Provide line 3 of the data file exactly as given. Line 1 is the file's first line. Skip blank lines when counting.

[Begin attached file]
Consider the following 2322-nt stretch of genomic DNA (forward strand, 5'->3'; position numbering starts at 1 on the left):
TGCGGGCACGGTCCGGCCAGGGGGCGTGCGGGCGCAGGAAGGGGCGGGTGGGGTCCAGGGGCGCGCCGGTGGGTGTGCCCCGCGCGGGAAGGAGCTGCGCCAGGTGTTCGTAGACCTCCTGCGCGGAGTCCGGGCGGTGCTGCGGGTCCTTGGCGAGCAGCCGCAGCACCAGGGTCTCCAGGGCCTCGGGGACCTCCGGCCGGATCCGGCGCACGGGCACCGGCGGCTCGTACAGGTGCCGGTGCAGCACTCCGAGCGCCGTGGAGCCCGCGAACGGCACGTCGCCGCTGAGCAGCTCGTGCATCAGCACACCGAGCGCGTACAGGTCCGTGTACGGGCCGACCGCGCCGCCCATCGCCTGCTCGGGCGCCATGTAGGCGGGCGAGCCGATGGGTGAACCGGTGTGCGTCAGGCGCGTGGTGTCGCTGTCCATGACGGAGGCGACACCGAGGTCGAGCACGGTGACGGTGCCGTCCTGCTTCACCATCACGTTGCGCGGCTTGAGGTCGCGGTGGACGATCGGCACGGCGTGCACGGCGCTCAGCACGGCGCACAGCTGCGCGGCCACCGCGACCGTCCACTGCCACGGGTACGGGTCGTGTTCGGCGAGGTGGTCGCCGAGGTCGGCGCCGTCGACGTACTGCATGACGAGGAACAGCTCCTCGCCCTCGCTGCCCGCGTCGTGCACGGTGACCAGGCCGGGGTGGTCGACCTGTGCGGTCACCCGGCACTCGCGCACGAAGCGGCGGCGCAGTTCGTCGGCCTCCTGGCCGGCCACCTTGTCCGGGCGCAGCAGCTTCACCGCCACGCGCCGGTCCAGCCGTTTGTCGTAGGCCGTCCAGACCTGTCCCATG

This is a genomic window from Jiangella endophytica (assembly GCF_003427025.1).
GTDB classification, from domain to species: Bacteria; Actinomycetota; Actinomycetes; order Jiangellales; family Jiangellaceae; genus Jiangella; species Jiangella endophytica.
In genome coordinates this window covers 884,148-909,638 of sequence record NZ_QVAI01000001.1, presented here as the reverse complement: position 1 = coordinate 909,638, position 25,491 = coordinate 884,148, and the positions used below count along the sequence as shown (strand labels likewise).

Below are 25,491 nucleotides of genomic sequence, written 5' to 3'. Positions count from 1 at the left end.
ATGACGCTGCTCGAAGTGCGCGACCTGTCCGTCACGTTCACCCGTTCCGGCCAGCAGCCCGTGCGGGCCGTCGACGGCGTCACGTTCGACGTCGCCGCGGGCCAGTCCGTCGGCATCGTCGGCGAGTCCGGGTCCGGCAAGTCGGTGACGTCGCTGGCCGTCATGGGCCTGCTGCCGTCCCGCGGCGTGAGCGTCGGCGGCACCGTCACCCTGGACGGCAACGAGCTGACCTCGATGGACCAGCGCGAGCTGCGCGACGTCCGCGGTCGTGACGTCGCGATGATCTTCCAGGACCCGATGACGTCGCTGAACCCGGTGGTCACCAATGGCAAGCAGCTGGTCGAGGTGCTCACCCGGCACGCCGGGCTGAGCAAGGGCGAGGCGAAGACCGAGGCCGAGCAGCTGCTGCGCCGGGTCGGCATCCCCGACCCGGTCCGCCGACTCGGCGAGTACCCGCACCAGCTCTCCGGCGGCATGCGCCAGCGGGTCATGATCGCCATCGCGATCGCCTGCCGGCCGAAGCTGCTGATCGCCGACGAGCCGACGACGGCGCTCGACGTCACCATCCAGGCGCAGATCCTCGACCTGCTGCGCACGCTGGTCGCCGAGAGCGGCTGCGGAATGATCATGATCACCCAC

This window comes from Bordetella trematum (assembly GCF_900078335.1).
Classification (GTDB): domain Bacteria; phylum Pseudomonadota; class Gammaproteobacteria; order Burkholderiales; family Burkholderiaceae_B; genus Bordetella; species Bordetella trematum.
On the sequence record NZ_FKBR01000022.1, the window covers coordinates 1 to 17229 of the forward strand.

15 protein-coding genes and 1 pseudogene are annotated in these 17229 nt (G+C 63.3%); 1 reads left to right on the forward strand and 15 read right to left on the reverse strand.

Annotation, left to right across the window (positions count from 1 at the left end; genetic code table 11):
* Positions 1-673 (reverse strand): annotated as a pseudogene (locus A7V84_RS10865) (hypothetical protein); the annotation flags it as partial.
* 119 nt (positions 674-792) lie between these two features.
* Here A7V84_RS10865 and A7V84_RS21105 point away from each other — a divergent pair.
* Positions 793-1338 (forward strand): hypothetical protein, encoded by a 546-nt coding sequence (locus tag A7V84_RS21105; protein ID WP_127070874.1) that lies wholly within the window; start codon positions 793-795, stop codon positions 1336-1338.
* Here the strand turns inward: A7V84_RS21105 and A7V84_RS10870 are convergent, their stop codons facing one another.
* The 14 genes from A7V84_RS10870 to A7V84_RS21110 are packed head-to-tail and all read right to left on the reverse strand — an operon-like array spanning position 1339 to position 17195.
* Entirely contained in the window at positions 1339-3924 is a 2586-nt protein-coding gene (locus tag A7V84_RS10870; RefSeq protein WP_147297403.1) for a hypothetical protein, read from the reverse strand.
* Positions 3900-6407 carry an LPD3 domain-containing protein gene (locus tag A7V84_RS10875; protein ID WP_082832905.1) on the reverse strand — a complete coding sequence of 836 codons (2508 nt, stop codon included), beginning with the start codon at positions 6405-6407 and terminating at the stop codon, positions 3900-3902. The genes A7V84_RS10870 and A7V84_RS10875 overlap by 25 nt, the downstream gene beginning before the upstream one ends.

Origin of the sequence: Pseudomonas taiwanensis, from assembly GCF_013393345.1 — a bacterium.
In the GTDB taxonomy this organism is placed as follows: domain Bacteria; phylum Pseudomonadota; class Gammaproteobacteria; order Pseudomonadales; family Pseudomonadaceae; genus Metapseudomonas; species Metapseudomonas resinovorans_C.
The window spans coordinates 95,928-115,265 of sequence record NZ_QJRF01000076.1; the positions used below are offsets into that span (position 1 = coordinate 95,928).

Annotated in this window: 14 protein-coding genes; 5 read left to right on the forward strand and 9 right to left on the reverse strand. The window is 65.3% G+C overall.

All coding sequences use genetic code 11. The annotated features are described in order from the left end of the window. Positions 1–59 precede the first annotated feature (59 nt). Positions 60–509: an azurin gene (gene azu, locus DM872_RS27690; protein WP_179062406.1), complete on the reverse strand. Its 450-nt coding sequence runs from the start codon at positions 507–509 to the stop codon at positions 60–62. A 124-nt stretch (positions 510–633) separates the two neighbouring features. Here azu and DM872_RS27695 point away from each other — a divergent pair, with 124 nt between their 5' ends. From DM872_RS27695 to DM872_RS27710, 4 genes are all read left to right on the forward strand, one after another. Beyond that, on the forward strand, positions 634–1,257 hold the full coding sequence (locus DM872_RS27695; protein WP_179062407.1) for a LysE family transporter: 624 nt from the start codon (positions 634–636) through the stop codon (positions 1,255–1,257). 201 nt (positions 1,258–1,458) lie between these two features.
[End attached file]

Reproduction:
This is a genomic window from Jiangella endophytica (assembly GCF_003427025.1).